GUNSAILS TORRO 6.0M
2020 TEST REVIEW
Providing excellent performance and handling credentials across a wide natural wind range, the Torro simply can’t be ignored at this price, and represents standout value for money.
The Torro is Gunsails’ ‘all terrain freemove sail’ – a single sail solution that is claimed to “do it all”. Last year we tested the Torro FR – the more freeride focussed option with a bias towards use on flat water, so this year we’re trying the crossover Torro. Available in ten sizes from 4.0 to 6.9, the sail’s character and programme is said to evolve through the range, from a more compact wave/manoeuvre-oriented design to a more versatile nature in the larger sizes. In sizes 5.7 and above the brand state that they’ve updated the luff curve of the Torro, giving it a flatter and more reactive profile. In addition, there’s been some weight savings made, using new Kevlar tendons within the panels to ensure both stability and longevity. The build quality and durability of the Gunsails cannot be disputed – all the trimmings of a modern sail are present, and whilst perhaps the finish or materials may not have the prestige or romance of some other brands, the functionality and value for money is unquestionable. But how would its performance stack up on the water…?
“The Torro 2020 is represented by its wide range of use, effortless handling and guarantees fun and progression for all windsurfing levels.”
Whilst stated as compatible with an SDM also, the Torro was rigged and tested on a Select 430 cm RDM here, setting easily with the use of Gunsails’ trusty visual trimming guide F.R.E.D. (Fast Rigging. Easy Doing). There is only a moderate amount of luff curve in the Torro, meaning it requires relatively little effort to downhaul correctly, the leech falling away evenly down to batten four. Nevertheless, the sail’s draft remains relatively flat, its two lower battens protruding significantly beyond the leading edge of the mast. On the water this translates to a very easy and balanced feeling in the hands at rest, the Torro powering smoothly and gradually as pressure builds. It has a light and tolerant nature, the movement in the luff sleeve and large Dacron luff panel helping the sail to breathe and endear itself to the more hesitant rider. Equally, in the hands of the more experienced, the performance potential of the Torro was easy to unlock and appreciate, responding well to pumping and accelerating in the hands through gusts, before gliding efficiently through prolonged lulls, impressive for a sail with such a dynamic profile. The centre of effort is forward facing and relatively high, pulling the rider upright and over the board, whilst the boom angle to the single clew eyelet ensures a sense of connection and control through the back hand at all times. As the wind strengthens, the Torro’s natural range is displayed, twisting smoothly with minimal flutter as it retains its handling manners, the draft locked forward and steady. In transition it enters with speed, before going light and neutral when sheeted out mid-transition, regaining impetus steadily once sheeted in on the new side. It may not have the sharp response or precision some expert riders demand, yet its controlled accommodating delivery means it can be used confidently in a number of roles and environments. From powering wide freeride platforms, to freewave and even large wave boards, the Torro’s versatility makes it easy to get on with.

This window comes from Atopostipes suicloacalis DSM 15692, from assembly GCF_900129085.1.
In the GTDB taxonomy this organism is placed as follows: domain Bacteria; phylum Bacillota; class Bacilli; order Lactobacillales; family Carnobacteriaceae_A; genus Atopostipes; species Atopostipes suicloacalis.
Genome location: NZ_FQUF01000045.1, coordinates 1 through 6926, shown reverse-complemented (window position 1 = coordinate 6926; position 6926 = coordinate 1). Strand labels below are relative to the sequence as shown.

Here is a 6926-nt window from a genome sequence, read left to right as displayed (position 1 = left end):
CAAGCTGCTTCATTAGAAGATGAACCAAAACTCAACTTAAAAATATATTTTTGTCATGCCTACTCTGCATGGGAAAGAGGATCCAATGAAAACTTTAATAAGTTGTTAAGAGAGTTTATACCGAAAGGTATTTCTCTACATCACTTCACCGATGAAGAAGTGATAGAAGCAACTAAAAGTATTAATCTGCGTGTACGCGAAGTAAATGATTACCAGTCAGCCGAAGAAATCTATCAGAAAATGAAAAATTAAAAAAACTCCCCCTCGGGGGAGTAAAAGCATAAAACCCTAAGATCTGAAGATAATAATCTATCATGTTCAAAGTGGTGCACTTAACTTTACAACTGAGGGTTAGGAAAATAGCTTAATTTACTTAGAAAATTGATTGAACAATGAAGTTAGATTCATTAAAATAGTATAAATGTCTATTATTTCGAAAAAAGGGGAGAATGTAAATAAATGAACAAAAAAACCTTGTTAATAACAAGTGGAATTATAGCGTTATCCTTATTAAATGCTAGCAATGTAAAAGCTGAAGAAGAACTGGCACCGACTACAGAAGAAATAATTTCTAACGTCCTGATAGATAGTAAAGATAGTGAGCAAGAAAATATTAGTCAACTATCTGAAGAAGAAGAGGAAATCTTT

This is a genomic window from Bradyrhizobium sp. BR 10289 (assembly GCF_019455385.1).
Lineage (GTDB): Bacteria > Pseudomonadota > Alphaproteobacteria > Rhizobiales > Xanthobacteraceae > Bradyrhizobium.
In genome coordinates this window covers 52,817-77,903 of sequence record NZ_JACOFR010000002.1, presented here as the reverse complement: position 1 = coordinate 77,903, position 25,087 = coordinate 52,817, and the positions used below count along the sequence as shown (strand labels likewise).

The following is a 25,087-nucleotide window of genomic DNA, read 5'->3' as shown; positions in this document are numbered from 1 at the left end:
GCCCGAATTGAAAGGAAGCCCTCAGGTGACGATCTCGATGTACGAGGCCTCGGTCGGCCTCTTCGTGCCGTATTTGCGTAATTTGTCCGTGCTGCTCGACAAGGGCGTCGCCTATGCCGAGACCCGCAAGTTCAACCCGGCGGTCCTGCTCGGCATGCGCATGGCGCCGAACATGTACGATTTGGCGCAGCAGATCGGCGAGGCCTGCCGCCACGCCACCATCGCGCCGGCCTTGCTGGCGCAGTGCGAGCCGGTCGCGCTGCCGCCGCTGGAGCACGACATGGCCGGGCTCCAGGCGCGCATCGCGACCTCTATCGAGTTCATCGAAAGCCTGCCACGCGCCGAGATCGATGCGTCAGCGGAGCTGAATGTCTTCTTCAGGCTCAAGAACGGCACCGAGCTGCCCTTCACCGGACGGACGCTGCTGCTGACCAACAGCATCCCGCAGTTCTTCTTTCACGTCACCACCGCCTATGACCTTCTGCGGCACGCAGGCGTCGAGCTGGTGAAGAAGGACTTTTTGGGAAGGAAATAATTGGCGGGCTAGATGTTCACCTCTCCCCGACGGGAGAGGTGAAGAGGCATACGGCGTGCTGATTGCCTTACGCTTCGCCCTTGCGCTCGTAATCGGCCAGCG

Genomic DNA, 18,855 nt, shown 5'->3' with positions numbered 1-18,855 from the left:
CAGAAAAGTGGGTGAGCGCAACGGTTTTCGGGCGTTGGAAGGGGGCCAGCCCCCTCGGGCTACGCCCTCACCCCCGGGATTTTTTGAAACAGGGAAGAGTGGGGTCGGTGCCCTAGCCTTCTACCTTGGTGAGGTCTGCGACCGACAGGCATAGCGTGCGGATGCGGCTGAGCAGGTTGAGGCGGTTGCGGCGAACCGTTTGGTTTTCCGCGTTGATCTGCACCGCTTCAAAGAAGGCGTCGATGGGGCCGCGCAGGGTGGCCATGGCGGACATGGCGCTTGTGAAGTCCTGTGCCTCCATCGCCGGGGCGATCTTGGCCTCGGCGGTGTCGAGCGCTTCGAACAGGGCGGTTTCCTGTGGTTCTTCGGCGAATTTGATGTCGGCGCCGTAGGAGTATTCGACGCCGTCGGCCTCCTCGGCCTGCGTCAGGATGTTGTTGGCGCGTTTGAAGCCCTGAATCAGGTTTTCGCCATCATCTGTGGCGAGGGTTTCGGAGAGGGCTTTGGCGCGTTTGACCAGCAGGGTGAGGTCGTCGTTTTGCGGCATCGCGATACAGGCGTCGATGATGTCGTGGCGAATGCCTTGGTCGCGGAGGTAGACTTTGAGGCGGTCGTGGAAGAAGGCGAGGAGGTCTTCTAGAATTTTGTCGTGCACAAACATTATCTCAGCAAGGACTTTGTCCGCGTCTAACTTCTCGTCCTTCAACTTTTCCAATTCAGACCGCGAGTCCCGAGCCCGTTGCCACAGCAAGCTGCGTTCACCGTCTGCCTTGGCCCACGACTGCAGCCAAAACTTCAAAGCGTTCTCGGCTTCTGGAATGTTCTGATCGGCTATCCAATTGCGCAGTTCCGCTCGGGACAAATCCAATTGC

Luff: 446 cm
Boom: 182 cm
Ideal Mast: Gunsails 430 cm RDM/SDM
Available Sizes: 4.0, 4.3, 4.7, 5.0, 5.3, 5.7, 6.0, 6.3, 6.6, 6.9
Other sails in this test:
THE LINE UP